During October white, gray, and black emissions rose 50-1,000 m above the summit. Ash plumes were reported rising as high as 1 km above the summit. Rumbling and banging sounds were reported daily. On 1 October an ash plume rose 800 m above the summit and drifted W and incandescent ejecta during 1-2 October rose 300 m above the summit (figure 32). During 3-5 October incandescent material was ejected as far as 700 m from the vent in multiple directions. On 6 October material was ejected as far as 1 km to the SE and 300 m to the SW; an associated ash plume at 1723 rose 600 m above the summit. A VONA stated that on 7 October an ash plume rose 1.9 km above the summit and drifted W. Daily incandescent ejecta were detected during 8-16 October rising up to 300 m above the crater, one event of which moved to the SE. On 11 October there were 24 eruption events reported with ash emissions rising 200 m above the summit, and during 13-15 October there were a total of 77 eruption events with similar ash emissions up to 1 km above the summit. An ash plume at 0548 on 25 October rose 2.1 km above the summit. Incandescent pulses and weak rumbling sounds were reported on 30 October.
White, gray, and black emissions persisted in November, rising 50-2,000 m above the summit. During 1-3 November incandescent material was ejected 100-200 m above the summit, and frequent rumbling and banging sounds were reported. On 6 October there were 16 eruption events that produced white and gray emissions 200-300 m above the summit; rock avalanches and crater incandescence were also observed (figure 33). Incandescent material was frequently ejected as far as 400 m away from the vent in multiple directions. During 19-20 November incandescent material was ejected 200 m E from the vent and crater incandescence remained visible during 22-30 November. On 24-25 and 30 November incandescent material was ejected 200-500 m above the summit to the E and SE.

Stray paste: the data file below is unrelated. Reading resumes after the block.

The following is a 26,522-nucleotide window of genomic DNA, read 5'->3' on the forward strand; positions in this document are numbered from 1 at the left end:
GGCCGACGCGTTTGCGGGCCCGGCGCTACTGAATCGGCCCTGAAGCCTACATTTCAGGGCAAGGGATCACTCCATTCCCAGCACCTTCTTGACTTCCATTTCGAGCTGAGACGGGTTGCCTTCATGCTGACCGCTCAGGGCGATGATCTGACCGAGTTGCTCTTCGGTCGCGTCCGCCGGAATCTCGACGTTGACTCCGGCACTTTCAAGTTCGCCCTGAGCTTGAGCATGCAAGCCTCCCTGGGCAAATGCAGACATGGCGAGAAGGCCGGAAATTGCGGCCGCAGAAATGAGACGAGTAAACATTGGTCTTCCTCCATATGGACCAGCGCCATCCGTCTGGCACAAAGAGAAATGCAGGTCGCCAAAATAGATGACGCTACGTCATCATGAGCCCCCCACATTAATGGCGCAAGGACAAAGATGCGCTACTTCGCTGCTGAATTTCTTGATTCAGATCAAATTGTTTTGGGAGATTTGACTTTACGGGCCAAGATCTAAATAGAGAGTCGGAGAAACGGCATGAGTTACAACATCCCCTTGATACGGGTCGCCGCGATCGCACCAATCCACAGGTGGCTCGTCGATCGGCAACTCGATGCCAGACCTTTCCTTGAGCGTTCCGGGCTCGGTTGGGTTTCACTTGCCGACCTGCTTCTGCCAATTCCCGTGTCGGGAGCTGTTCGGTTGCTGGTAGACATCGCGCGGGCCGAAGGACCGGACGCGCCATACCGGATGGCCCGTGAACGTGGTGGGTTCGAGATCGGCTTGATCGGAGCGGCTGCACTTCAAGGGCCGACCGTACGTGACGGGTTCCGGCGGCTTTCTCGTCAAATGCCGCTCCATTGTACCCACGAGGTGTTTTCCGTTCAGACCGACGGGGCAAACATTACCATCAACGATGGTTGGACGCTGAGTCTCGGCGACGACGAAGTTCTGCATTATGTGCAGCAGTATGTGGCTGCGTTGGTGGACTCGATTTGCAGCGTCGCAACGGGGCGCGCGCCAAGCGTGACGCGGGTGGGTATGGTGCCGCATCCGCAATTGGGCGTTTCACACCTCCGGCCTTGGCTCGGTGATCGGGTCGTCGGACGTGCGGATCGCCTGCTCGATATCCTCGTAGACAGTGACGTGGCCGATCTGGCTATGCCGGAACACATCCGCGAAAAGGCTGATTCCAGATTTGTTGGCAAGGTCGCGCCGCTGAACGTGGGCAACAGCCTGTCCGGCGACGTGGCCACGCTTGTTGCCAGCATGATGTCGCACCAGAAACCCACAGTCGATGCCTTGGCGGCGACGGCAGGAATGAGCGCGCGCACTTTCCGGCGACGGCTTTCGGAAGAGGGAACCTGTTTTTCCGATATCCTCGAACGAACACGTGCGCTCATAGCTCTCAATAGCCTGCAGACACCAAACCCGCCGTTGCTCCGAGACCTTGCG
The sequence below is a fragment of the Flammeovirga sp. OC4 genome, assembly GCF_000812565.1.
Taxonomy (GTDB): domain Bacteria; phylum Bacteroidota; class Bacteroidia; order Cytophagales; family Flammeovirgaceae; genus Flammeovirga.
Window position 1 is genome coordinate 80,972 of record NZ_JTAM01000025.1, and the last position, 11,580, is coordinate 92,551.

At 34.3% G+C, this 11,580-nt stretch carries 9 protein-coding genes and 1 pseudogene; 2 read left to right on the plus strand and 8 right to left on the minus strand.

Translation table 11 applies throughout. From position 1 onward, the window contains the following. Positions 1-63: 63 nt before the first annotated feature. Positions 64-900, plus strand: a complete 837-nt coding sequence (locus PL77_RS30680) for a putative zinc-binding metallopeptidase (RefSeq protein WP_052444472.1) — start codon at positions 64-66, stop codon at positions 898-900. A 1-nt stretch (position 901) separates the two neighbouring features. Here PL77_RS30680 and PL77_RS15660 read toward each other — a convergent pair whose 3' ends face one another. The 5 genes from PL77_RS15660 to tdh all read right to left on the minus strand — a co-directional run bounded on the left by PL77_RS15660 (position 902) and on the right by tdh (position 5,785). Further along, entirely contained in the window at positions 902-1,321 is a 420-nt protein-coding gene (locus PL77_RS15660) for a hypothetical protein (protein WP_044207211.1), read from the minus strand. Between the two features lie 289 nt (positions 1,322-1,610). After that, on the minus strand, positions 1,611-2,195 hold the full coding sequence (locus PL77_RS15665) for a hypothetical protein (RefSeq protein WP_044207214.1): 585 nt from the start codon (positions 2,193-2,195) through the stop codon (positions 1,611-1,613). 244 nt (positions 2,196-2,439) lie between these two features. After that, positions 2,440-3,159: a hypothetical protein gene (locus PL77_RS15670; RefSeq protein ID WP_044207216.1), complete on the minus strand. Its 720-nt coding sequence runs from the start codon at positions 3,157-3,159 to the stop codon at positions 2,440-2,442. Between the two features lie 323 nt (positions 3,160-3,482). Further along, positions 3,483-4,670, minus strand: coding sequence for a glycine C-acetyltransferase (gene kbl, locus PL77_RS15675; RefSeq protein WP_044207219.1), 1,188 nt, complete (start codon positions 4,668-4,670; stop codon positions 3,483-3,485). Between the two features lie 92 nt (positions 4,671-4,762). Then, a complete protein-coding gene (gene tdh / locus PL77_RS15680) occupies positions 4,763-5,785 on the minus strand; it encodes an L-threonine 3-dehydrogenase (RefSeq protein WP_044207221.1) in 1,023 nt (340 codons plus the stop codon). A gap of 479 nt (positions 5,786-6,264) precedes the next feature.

Activity continued during December, with white, gray, and black emissions rising 50-800 m above the summit. During 7-8 December incandescent material was ejected 300 m above the summit; faint rumbling accompanied this activity. On 13, 14, and 15 December ash plumes rose to 500 m, 700 m, and 600 m above the summit, respectively (figure 34). Incandescent material was ejected on multiple days during 15-29 December as high as 300 m in different directions. Ash plumes on 25 and 27 December rose 500 m and 400 m above the summit, respectively.
During January 2022, white, gray, and black emissions rose as high as 600 m above the summit and drifted E and SE and incandescent material was ejected 300 m from the vent, accompanied by rumbling. At 0848 on 11 January an ash plume rose 700 m above the summit and drifted E (figure 35). During 11-14 January ash plumes also rose as high as 700 m above the summit, drifting E, SE, and W.
Geological Summary. The Lewotolok (or Lewotolo) stratovolcano occupies the eastern end of an elongated peninsula extending north into the Flores Sea, connected to Lembata (formerly Lomblen) Island by a narrow isthmus. It is symmetrical when viewed from the north and east. A small cone with a 130-m-wide crater constructed at the SE side of a larger crater forms the volcano's high point. Many lava flows have reached the coastline. Eruptions recorded since 1660 have consisted of explosive activity from the summit crater.
Information Contacts: Pusat Vulkanologi dan Mitigasi Bencana Geologi (PVMBG, also known as Indonesian Center for Volcanology and Geological Hazard Mitigation, CVGHM), Jalan Diponegoro 57, Bandung 40122, Indonesia (URL: http://www.vsi.esdm.go.id/); MAGMA Indonesia, Kementerian Energi dan Sumber Daya Mineral (URL: https://magma.esdm.go.id/v1); MIROVA (Middle InfraRed Observation of Volcanic Activity), a collaborative project between the Universities of Turin and Florence (Italy) supported by the Centre for Volcanic Risk of the Italian Civil Protection Department (URL: http://www.mirovaweb.it/); Hawai'i Institute of Geophysics and Planetology (HIGP) - MODVOLC Thermal Alerts System, School of Ocean and Earth Science and Technology (SOEST), Univ. of Hawai'i, 2525 Correa Road, Honolulu, HI 96822, USA (URL: http://modis.higp.hawaii.edu/); Sentinel Hub Playground (URL: https://www.sentinel-hub.com/explore/sentinel-playground).